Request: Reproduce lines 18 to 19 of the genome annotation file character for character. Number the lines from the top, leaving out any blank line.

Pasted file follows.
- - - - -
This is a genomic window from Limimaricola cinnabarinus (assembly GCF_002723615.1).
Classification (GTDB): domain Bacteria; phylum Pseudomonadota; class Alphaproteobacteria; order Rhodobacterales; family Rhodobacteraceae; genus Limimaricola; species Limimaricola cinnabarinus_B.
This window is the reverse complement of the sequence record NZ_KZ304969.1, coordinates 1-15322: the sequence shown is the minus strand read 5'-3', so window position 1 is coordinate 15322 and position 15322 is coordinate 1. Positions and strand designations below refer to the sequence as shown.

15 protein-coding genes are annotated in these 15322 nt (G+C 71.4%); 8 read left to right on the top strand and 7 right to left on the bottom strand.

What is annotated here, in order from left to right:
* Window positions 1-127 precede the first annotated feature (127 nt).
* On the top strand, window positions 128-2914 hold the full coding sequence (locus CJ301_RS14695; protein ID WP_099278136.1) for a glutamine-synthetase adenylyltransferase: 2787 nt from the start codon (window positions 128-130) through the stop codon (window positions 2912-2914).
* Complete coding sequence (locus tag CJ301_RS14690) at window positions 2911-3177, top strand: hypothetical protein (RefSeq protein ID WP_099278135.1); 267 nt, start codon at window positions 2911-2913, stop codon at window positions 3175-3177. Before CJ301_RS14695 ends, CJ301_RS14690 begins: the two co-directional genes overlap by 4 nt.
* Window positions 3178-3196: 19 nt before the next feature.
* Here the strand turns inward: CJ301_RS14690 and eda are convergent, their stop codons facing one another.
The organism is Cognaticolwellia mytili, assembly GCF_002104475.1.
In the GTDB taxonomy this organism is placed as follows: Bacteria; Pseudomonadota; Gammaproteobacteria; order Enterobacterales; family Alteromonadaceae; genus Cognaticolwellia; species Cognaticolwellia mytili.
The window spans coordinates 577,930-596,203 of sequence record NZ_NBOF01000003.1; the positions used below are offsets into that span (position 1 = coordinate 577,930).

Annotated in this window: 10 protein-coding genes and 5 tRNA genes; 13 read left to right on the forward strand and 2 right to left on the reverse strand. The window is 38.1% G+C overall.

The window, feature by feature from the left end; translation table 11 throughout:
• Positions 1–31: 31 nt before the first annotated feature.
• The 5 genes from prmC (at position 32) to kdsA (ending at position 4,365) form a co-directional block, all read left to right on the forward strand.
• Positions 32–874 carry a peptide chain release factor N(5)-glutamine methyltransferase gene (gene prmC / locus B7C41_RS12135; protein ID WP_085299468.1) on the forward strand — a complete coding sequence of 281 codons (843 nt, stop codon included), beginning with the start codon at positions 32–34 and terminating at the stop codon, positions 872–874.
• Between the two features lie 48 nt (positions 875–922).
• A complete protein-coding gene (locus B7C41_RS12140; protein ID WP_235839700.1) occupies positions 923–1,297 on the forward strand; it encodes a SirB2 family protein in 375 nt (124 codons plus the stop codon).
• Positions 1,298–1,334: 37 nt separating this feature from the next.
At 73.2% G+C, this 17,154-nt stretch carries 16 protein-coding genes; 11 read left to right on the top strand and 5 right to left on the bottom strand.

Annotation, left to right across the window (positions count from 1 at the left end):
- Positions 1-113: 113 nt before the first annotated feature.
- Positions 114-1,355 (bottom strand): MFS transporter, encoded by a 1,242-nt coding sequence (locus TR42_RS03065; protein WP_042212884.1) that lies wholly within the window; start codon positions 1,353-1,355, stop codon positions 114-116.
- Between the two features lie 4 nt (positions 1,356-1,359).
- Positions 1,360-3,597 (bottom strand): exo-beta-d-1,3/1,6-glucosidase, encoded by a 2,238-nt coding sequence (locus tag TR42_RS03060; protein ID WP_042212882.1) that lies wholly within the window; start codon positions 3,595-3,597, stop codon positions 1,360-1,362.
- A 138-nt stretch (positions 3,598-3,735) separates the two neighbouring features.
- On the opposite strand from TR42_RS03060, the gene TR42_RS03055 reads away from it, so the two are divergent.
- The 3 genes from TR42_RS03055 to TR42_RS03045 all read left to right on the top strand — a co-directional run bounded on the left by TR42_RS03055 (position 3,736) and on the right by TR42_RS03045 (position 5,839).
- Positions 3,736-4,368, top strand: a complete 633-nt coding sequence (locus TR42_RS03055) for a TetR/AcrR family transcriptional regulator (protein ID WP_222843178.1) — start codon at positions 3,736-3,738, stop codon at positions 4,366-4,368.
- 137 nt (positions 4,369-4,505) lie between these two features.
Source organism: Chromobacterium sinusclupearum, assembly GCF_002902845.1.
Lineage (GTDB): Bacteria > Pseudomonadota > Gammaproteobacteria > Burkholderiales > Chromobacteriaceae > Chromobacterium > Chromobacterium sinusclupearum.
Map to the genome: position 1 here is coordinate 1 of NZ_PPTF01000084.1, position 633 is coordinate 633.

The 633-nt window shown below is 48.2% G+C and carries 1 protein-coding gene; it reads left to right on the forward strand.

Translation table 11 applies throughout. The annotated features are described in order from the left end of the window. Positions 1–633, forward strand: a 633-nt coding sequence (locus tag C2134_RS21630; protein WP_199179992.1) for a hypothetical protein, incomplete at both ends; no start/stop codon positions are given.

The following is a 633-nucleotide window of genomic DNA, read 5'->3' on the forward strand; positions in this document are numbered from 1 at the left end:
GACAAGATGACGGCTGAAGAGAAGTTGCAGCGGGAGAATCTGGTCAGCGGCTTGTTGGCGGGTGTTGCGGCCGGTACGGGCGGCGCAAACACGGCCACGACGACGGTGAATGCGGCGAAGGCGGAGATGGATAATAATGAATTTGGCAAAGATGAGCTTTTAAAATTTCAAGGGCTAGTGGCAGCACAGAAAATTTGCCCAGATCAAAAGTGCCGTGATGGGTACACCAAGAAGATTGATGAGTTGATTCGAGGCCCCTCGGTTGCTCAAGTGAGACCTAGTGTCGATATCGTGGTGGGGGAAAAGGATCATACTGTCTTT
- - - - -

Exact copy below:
• Positions 32–874 carry a peptide chain release factor N(5)-glutamine methyltransferase gene (gene prmC / locus B7C41_RS12135; protein ID WP_085299468.1) on the forward strand — a complete coding sequence of 281 codons (843 nt, stop codon included), beginning with the start codon at positions 32–34 and terminating at the stop codon, positions 872–874.
• Between the two features lie 48 nt (positions 875–922).